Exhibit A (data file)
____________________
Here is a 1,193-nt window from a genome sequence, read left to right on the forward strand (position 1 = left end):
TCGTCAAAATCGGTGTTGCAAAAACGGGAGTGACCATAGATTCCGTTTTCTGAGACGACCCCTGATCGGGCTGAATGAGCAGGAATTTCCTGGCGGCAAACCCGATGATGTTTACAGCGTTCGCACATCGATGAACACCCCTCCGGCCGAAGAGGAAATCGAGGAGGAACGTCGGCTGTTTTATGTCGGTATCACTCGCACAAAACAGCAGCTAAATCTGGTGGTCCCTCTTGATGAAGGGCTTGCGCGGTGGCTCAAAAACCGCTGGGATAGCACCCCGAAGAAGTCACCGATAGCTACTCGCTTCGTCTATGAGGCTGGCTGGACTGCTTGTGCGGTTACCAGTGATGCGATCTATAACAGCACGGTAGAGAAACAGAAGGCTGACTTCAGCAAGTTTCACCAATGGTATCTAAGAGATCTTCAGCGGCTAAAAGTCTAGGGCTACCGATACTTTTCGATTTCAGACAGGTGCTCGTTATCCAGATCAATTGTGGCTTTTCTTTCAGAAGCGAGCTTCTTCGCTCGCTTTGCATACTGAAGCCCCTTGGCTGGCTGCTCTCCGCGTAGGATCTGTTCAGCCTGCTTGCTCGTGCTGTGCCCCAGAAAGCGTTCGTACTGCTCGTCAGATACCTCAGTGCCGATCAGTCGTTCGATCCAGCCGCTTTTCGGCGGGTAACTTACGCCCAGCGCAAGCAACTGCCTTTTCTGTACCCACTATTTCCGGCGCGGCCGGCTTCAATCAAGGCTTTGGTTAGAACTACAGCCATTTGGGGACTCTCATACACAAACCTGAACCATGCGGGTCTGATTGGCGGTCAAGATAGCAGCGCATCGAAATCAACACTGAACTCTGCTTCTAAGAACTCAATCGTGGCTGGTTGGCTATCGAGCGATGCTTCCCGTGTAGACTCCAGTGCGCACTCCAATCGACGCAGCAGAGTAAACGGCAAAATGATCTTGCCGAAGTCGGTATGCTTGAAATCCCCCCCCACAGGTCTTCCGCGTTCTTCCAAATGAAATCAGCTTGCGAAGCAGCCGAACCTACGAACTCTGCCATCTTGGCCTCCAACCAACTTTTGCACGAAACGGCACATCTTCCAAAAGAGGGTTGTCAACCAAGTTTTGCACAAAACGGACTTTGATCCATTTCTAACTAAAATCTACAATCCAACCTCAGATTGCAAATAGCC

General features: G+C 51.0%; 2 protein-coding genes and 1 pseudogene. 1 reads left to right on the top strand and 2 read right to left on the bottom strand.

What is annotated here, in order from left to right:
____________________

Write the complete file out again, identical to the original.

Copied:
Here is a 1,193-nt window from a genome sequence, read left to right on the forward strand (position 1 = left end):
TCGTCAAAATCGGTGTTGCAAAAACGGGAGTGACCATAGATTCCGTTTTCTGAGACGACCCCTGATCGGGCTGAATGAGCAGGAATTTCCTGGCGGCAAACCCGATGATGTTTACAGCGTTCGCACATCGATGAACACCCCTCCGGCCGAAGAGGAAATCGAGGAGGAACGTCGGCTGTTTTATGTCGGTATCACTCGCACAAAACAGCAGCTAAATCTGGTGGTCCCTCTTGATGAAGGGCTTGCGCGGTGGCTCAAAAACCGCTGGGATAGCACCCCGAAGAAGTCACCGATAGCTACTCGCTTCGTCTATGAGGCTGGCTGGACTGCTTGTGCGGTTACCAGTGATGCGATCTATAACAGCACGGTAGAGAAACAGAAGGCTGACTTCAGCAAGTTTCACCAATGGTATCTAAGAGATCTTCAGCGGCTAAAAGTCTAGGGCTACCGATACTTTTCGATTTCAGACAGGTGCTCGTTATCCAGATCAATTGTGGCTTTTCTTTCAGAAGCGAGCTTCTTCGCTCGCTTTGCATACTGAAGCCCCTTGGCTGGCTGCTCTCCGCGTAGGATCTGTTCAGCCTGCTTGCTCGTGCTGTGCCCCAGAAAGCGTTCGTACTGCTCGTCAGATACCTCAGTGCCGATCAGTCGTTCGATCCAGCCGCTTTTCGGCGGGTAACTTACGCCCAGCGCAAGCAACTGCCTTTTCTGTACCCACTATTTCCGGCGCGGCCGGCTTCAATCAAGGCTTTGGTTAGAACTACAGCCATTTGGGGACTCTCATACACAAACCTGAACCATGCGGGTCTGATTGGCGGTCAAGATAGCAGCGCATCGAAATCAACACTGAACTCTGCTTCTAAGAACTCAATCGTGGCTGGTTGGCTATCGAGCGATGCTTCCCGTGTAGACTCCAGTGCGCACTCCAATCGACGCAGCAGAGTAAACGGCAAAATGATCTTGCCGAAGTCGGTATGCTTGAAATCCCCCCCCACAGGTCTTCCGCGTTCTTCCAAATGAAATCAGCTTGCGAAGCAGCCGAACCTACGAACTCTGCCATCTTGGCCTCCAACCAACTTTTGCACGAAACGGCACATCTTCCAAAAGAGGGTTGTCAACCAAGTTTTGCACAAAACGGACTTTGATCCATTTCTAACTAAAATCTACAATCCAACCTCAGATTGCAAATAGCC

General features: G+C 51.0%; 2 protein-coding genes and 1 pseudogene. 1 reads left to right on the top strand and 2 read right to left on the bottom strand.

What is annotated here, in order from left to right: